A free radical scavenger is a vitamin, mineral, or enzyme that is able to destroy free radicals. The term "free radical" refers to a molecule that has one or more unpaired electrons. This makes them very unstable, and they move through the bloodstream, taking electrons from other cells or giving away unpaired ones. By doing so, free radicals cause cell damage that has been linked to a host of diseases including heart disease and cancer. The role of the free radical scavenger is to hunt down these unstable molecules and destroy them before they can cause significant cell damage within the body.
The free radical scavenger is often referred to as an antioxidant. They are generally found in certain foods, primarily dark colored fruits and vegetables like blueberries. These scavengers work by preventing the oxidation process that is required in order for electrons to be passed from one cell to another. The free radical scavenger removes the cells or prevents them from oxidizing simply by being oxidized itself within a close proximity. A body without enough free radical scavengers is at greater risk for housing free radicals and for developing serious diseases later in life.
Every body has free radicals. They are a natural part of life, although some people have more than others. Factors like being overweight or smoking cigarettes may put a person at higher risk for having large numbers of free radicals. In a normal body, these unstable cells are destroyed by the immune system via white blood cells. However, the average immune system cannot destroy all free radicals without assistance. For this reason, it is highly important to eat a diet rich in foods with multiple free radical scavengers. This enhances immune function and keeps the unstable cell level at tolerable limits.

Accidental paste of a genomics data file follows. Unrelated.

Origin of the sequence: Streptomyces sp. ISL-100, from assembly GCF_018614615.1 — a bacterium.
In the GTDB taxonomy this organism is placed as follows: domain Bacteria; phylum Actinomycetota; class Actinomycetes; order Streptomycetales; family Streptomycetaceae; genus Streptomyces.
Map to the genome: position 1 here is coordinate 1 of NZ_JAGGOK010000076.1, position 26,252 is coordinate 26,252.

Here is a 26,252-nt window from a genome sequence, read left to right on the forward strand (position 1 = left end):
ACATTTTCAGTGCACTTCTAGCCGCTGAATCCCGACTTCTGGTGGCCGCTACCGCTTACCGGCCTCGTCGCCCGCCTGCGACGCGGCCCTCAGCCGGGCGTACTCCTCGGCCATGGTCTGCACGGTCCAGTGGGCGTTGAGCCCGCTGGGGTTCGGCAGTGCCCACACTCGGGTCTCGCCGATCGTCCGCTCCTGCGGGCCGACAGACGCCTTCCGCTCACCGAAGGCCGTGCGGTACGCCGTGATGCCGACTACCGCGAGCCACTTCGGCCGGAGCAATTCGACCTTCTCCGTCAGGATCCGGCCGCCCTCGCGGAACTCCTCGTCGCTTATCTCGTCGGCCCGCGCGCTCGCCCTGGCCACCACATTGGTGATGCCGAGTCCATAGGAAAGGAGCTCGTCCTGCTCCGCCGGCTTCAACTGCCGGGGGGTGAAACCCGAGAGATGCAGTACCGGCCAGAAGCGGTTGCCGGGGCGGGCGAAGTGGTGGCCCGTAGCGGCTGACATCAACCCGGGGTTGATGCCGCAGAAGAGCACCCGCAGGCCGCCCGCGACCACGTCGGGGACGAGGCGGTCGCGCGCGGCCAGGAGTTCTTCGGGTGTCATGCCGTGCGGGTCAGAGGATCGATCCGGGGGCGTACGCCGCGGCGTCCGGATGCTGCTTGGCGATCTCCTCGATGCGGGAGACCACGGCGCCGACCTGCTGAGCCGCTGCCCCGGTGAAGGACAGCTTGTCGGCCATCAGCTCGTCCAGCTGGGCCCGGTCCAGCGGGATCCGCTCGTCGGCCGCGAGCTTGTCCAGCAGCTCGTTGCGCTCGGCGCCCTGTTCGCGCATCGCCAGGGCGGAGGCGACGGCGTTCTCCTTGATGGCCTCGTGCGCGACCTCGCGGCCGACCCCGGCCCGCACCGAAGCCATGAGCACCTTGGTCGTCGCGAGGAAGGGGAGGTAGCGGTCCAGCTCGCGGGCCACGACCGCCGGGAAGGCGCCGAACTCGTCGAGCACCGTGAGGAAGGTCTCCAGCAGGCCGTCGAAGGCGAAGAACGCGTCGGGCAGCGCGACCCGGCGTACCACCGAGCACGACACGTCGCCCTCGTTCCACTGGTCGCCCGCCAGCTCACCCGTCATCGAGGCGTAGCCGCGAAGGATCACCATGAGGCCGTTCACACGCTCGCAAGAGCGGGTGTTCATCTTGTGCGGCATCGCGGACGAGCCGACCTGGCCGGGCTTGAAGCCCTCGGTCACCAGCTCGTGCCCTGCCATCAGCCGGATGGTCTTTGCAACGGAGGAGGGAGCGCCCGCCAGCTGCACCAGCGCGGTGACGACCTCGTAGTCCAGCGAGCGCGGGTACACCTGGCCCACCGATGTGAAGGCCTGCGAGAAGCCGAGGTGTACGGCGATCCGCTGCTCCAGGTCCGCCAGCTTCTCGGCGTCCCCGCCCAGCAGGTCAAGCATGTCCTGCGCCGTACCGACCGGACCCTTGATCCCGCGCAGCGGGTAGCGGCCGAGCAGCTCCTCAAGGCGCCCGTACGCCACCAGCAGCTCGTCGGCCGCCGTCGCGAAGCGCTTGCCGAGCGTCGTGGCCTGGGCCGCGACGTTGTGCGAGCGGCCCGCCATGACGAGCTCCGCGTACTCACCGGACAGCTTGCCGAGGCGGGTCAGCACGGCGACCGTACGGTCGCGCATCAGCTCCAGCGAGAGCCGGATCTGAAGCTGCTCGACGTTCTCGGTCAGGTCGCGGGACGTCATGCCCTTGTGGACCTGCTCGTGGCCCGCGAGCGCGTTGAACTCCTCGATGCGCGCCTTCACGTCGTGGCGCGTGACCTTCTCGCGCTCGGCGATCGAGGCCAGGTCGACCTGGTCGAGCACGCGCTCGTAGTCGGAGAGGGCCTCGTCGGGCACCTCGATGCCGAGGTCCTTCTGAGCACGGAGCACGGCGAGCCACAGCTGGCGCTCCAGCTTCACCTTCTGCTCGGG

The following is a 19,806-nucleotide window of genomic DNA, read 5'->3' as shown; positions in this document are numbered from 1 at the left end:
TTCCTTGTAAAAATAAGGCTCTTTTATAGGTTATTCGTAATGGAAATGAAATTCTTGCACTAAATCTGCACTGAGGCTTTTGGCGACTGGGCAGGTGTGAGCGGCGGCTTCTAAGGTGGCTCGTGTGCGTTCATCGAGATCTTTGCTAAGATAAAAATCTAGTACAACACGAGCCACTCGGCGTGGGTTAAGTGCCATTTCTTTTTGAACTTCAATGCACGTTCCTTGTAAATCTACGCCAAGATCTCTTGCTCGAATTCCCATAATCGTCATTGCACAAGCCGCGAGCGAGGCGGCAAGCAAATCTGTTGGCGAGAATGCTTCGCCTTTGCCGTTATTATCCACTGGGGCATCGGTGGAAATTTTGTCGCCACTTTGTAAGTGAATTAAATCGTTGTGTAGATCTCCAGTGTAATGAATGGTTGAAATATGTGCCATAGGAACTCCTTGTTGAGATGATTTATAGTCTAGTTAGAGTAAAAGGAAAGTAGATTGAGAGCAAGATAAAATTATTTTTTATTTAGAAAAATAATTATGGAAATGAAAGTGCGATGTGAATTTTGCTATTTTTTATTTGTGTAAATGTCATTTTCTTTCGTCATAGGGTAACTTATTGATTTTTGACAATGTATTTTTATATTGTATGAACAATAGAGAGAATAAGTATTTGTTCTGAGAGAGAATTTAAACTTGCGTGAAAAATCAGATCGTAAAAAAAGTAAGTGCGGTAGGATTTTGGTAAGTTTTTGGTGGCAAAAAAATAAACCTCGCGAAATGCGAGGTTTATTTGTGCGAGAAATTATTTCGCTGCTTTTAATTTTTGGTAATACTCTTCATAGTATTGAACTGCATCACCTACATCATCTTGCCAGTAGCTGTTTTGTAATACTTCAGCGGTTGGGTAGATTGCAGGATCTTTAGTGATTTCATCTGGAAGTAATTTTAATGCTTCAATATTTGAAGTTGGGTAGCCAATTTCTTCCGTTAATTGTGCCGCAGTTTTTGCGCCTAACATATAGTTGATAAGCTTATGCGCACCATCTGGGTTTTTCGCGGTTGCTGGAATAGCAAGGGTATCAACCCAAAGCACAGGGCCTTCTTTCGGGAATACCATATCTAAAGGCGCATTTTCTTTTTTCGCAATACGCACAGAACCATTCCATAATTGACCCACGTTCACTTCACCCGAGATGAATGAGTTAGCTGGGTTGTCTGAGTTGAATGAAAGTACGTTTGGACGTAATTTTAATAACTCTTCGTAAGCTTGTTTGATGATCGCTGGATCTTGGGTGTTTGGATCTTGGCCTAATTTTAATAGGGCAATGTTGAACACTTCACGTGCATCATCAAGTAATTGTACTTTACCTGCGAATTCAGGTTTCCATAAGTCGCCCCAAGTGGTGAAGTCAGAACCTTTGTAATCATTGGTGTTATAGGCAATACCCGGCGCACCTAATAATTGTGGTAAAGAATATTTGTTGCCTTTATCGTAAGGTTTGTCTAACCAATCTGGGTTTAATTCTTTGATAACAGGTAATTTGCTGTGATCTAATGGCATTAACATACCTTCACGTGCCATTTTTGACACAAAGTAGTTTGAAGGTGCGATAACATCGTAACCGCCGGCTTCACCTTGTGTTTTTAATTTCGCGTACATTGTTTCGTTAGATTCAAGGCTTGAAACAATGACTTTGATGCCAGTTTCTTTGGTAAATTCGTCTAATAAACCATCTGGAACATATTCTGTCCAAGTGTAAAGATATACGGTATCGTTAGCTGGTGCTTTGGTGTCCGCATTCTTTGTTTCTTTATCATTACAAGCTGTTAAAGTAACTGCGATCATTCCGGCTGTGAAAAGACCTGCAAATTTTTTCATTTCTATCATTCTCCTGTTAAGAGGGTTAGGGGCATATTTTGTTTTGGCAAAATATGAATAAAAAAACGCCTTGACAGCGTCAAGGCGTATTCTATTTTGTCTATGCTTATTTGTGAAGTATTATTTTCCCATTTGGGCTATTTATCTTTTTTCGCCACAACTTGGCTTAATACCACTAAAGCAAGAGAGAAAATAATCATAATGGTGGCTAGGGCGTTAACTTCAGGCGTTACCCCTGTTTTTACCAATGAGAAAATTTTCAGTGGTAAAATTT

The role of the free radical scavenger is also being tested in the medical field. Various types of antioxidant treatments are being researched which may offer cures for diseases like cancer. The premise is to insert scavengers directly into the affected area, such as a tumor where millions of unstable cells have accumulated, in the hopes that high concentrations of these powerful substances will be able to target diseased cells directly. This would be more efficient at curing disease than more conventional chemical methods because healthy cells would be left intact.
Other ways in which free radical scavengers are useful within the body is in maintaining a youthful appearance and keeping skin vital. Eating antioxidant-rich foods and using lotions with added enzymes or antioxidants may help skin replenish itself more quickly. This helps to prevent wrinkles and sun damage.